Entrepreneurial Pharma: Confronting the Adage, “Experience is something you get just after you need it.”

During my 23 years working in the entrepreneurial pharma environment I have witnessed many lessons learned and I continue to see many companies focusing primarily on reaching key funding milestones while neglecting good drug development practices. This is a mindset that can cost them dearly and deliver experience after it’s needed!

It is crucial for entrepreneurs to focus on creating a strong value proposition for the company, attracting the top investors and scientific advisors and moving quickly to key milestones and the additional funding they provide. It’s the nature of the environment.

However, at the same time, pharma development requires early and consistent compliance with regulatory guidelines and quality assurance standards and exemplary collaboration skills to enable critical preclinical and clinical trials.

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How Trump Presidency and BREXIT Are Creating the Perfect Storm for Reversing Canada’s Brain Drain

Historically Canada has faced a significant challenge in attracting top talent compared to the United States and retaining top talent already in Canada.

Until recently, top entrepreneurs would often choose to start their next big idea in the US, for several reasons, including:
Better access to capital
Better access to talent
Lower income taxes

The results of the 2016 presidential election and BREXIT have changed this. For the first time, some of the top US, UK and international executives and entrepreneurs are considering relocation to Canada.

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Conquering the South Pole and Lessons for Biotechs

How the Norwegians conquered the South Pole while the well funded and well resourced British all died on the way back & how that applies to biotech

December 14th, 2016 marked the 105th anniversary of the first expedition to the South Pole by the Norwegian Roald Amundsen, trained by the Inuit in Canada. Famously, the second place finishers, a British team led by Robert Scott, showed up at the South Pole 34 days later. Despite starting the race much earlier with significantly more men and resources, the Brits not only faced defeat, but also died on the return journey.

This race in many ways reflects two different business models. What we can learn from it is especially applicable to biotechs and pharma.

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How Would the Biotech Landscape Change After the Election?

As members of the life science community and organizations lobbying for our sector, we ought to do a better job educating the public on a tall task we have chosen for our careers. No other sector is as risky as the life science sector and many of us as life science entrepreneurs end up risking our savings and spend our careers trying to bring new medicines to patients. Many of these ventures do not ever make it. The true value of the drug, the expense and risk that takes to bring a medicine to patients, needs to be better communicated.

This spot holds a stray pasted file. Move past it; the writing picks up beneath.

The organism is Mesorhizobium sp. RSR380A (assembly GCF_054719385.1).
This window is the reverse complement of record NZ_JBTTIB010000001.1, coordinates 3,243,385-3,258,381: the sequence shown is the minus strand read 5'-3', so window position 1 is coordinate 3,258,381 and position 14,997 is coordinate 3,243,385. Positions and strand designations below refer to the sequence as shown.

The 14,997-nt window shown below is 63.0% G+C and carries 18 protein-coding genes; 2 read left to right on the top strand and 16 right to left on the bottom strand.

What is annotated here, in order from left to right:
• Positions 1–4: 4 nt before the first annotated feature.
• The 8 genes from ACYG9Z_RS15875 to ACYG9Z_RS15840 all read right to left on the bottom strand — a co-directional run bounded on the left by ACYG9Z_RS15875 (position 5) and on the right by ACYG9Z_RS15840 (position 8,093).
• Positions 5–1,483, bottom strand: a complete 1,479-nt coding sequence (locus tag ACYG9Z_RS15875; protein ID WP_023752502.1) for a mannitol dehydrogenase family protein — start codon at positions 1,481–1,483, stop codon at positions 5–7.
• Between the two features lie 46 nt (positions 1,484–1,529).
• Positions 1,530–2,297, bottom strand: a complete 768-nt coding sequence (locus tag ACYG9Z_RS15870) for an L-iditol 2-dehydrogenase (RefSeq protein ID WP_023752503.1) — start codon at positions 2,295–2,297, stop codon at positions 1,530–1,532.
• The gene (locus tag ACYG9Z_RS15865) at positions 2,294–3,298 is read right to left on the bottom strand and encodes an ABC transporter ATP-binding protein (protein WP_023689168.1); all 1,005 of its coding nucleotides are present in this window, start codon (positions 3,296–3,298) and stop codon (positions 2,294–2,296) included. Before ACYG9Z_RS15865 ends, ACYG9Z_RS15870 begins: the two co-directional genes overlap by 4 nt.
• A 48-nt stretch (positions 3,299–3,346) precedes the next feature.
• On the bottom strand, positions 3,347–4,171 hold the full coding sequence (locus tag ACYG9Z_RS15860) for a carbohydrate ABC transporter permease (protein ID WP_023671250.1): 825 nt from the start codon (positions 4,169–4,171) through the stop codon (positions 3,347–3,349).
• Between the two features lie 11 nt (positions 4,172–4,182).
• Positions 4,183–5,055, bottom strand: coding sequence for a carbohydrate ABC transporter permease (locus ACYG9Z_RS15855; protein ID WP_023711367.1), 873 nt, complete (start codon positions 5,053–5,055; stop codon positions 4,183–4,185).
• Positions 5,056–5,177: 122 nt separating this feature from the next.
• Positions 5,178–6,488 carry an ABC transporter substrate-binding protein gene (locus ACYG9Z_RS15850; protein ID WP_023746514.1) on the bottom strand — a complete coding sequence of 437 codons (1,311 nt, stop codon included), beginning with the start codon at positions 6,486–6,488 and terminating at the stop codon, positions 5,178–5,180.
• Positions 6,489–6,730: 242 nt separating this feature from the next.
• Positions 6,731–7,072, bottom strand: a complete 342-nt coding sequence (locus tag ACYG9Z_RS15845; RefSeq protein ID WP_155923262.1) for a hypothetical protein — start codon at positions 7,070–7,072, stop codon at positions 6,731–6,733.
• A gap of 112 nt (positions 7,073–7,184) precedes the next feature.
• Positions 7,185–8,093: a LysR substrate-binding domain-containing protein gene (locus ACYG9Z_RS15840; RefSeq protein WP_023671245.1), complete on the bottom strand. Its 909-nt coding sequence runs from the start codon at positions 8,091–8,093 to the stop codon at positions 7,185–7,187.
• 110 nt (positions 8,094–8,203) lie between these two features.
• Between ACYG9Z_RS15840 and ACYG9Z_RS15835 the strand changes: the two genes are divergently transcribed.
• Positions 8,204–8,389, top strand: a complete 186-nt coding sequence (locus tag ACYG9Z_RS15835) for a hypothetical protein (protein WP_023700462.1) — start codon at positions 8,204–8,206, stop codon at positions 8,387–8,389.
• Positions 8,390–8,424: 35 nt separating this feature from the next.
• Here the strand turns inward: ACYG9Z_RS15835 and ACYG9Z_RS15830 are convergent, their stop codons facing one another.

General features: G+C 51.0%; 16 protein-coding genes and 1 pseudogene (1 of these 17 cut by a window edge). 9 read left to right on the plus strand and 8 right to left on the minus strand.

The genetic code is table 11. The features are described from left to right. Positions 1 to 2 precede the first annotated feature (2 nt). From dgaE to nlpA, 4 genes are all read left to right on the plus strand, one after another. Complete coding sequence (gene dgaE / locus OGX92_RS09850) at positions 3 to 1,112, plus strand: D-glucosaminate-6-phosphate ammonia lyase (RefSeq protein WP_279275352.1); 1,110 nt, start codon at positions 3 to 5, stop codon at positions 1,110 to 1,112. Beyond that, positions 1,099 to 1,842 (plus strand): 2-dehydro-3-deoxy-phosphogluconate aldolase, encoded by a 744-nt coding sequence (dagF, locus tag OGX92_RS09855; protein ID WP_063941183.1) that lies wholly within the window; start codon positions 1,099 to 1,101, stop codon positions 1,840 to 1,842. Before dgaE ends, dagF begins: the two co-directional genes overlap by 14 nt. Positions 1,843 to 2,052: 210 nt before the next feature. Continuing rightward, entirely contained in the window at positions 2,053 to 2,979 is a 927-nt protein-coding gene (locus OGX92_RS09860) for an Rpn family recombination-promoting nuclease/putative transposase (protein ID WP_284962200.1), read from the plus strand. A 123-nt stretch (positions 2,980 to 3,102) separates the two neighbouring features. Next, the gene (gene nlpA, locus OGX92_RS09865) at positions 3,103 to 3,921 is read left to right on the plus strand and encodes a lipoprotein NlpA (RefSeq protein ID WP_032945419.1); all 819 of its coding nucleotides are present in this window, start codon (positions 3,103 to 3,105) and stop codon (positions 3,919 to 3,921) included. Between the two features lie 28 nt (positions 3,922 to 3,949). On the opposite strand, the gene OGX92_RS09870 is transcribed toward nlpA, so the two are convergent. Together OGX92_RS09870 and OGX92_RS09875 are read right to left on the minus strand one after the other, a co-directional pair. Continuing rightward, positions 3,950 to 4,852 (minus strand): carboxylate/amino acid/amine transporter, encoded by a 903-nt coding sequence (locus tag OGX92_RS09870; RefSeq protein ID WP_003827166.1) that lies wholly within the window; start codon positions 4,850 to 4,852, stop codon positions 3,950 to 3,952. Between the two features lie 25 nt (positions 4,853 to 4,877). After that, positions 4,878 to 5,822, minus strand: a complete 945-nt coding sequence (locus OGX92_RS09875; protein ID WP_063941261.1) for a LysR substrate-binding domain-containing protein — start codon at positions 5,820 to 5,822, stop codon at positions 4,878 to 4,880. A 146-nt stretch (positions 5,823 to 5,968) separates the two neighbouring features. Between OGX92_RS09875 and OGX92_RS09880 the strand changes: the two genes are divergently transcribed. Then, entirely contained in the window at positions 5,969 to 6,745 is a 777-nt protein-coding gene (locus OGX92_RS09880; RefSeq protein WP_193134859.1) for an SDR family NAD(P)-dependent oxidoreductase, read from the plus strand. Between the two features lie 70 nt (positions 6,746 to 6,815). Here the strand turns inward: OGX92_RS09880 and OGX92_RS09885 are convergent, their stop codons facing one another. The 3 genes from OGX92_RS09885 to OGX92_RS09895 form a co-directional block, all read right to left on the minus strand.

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How to Decipher Large Pharma’s Dating Game?

The annual Biotechnology Industry Organization (BIO) Convention is around the corner, and several of our clients are extremely excited as several of the large pharmas have requested to meet with them at BIO. These clients are in different therapeutic areas, but all are developing novel small molecules or biologics with targets that are of interest to large pharma. However, in several cases their lead molecules are in very early preclinical stages.

How does one decipher large pharma’s interest? Is it that they are truly interested to partner with assets at this stage in development?

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The Serendipity of Drug Development

Like every story, a drug development success story isn’t one where 2 + 2 = 4. We hear about the headlines and the end results once victory is achieved over the acquisition end line, however the backstory is seldom given the right amount of air time. This story is one with many twists and turns. It is in this story where the real lessons lie.

The common ingredients in successful drug development are a confluence of timing, knowledge, experience, hard work, access to capital and sheer luck. But how these come together is the real story.

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Two Must Know Themes in Biotech for 2016

As it relates to the biotech industry, there are two themes to be mindful of as we enter the new year. The first theme is correction. Biotech indices have gone and continue to go through a significant correction since September 2015. According to a recent Forbes article out of 142 VC backed biotech IPOs that were completed between 2013 to 2016, 74% are trading below their IPO price. However, the total value of all the companies is higher than original IPO, meaning that 26% of high quality companies still balance out the rest.

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